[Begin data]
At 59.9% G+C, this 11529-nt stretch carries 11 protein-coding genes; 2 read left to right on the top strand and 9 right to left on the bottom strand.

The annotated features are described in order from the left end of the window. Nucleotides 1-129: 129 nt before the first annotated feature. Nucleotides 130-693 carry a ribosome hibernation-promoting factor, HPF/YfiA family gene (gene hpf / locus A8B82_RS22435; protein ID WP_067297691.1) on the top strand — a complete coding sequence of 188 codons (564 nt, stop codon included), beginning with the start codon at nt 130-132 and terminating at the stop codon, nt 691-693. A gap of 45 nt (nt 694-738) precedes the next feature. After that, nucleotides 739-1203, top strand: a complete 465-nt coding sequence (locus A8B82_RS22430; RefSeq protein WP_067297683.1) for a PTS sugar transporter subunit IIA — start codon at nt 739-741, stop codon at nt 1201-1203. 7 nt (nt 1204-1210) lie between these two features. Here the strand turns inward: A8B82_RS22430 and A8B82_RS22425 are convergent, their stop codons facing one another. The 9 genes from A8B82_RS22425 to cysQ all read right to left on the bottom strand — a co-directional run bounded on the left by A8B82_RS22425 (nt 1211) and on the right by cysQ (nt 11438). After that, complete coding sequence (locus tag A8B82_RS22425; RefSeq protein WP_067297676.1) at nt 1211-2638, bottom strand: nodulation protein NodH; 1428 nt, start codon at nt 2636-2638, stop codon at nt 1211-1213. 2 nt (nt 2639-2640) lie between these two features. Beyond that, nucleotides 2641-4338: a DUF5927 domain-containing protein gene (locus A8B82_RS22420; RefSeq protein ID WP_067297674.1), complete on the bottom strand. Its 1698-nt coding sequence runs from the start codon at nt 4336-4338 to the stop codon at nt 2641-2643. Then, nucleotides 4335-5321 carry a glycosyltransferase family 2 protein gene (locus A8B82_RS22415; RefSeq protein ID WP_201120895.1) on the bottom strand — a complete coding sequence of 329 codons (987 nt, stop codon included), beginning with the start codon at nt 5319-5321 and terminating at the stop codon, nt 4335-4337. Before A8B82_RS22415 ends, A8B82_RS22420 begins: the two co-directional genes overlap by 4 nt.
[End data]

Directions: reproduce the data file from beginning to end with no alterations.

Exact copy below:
At 59.9% G+C, this 11529-nt stretch carries 11 protein-coding genes; 2 read left to right on the top strand and 9 right to left on the bottom strand.

The annotated features are described in order from the left end of the window. Nucleotides 1-129: 129 nt before the first annotated feature. Nucleotides 130-693 carry a ribosome hibernation-promoting factor, HPF/YfiA family gene (gene hpf / locus A8B82_RS22435; protein ID WP_067297691.1) on the top strand — a complete coding sequence of 188 codons (564 nt, stop codon included), beginning with the start codon at nt 130-132 and terminating at the stop codon, nt 691-693. A gap of 45 nt (nt 694-738) precedes the next feature. After that, nucleotides 739-1203, top strand: a complete 465-nt coding sequence (locus A8B82_RS22430; RefSeq protein WP_067297683.1) for a PTS sugar transporter subunit IIA — start codon at nt 739-741, stop codon at nt 1201-1203. 7 nt (nt 1204-1210) lie between these two features. Here the strand turns inward: A8B82_RS22430 and A8B82_RS22425 are convergent, their stop codons facing one another. The 9 genes from A8B82_RS22425 to cysQ all read right to left on the bottom strand — a co-directional run bounded on the left by A8B82_RS22425 (nt 1211) and on the right by cysQ (nt 11438). After that, complete coding sequence (locus tag A8B82_RS22425; RefSeq protein WP_067297676.1) at nt 1211-2638, bottom strand: nodulation protein NodH; 1428 nt, start codon at nt 2636-2638, stop codon at nt 1211-1213. 2 nt (nt 2639-2640) lie between these two features. Beyond that, nucleotides 2641-4338: a DUF5927 domain-containing protein gene (locus A8B82_RS22420; RefSeq protein ID WP_067297674.1), complete on the bottom strand. Its 1698-nt coding sequence runs from the start codon at nt 4336-4338 to the stop codon at nt 2641-2643. Then, nucleotides 4335-5321 carry a glycosyltransferase family 2 protein gene (locus A8B82_RS22415; RefSeq protein ID WP_201120895.1) on the bottom strand — a complete coding sequence of 329 codons (987 nt, stop codon included), beginning with the start codon at nt 5319-5321 and terminating at the stop codon, nt 4335-4337. Before A8B82_RS22415 ends, A8B82_RS22420 begins: the two co-directional genes overlap by 4 nt.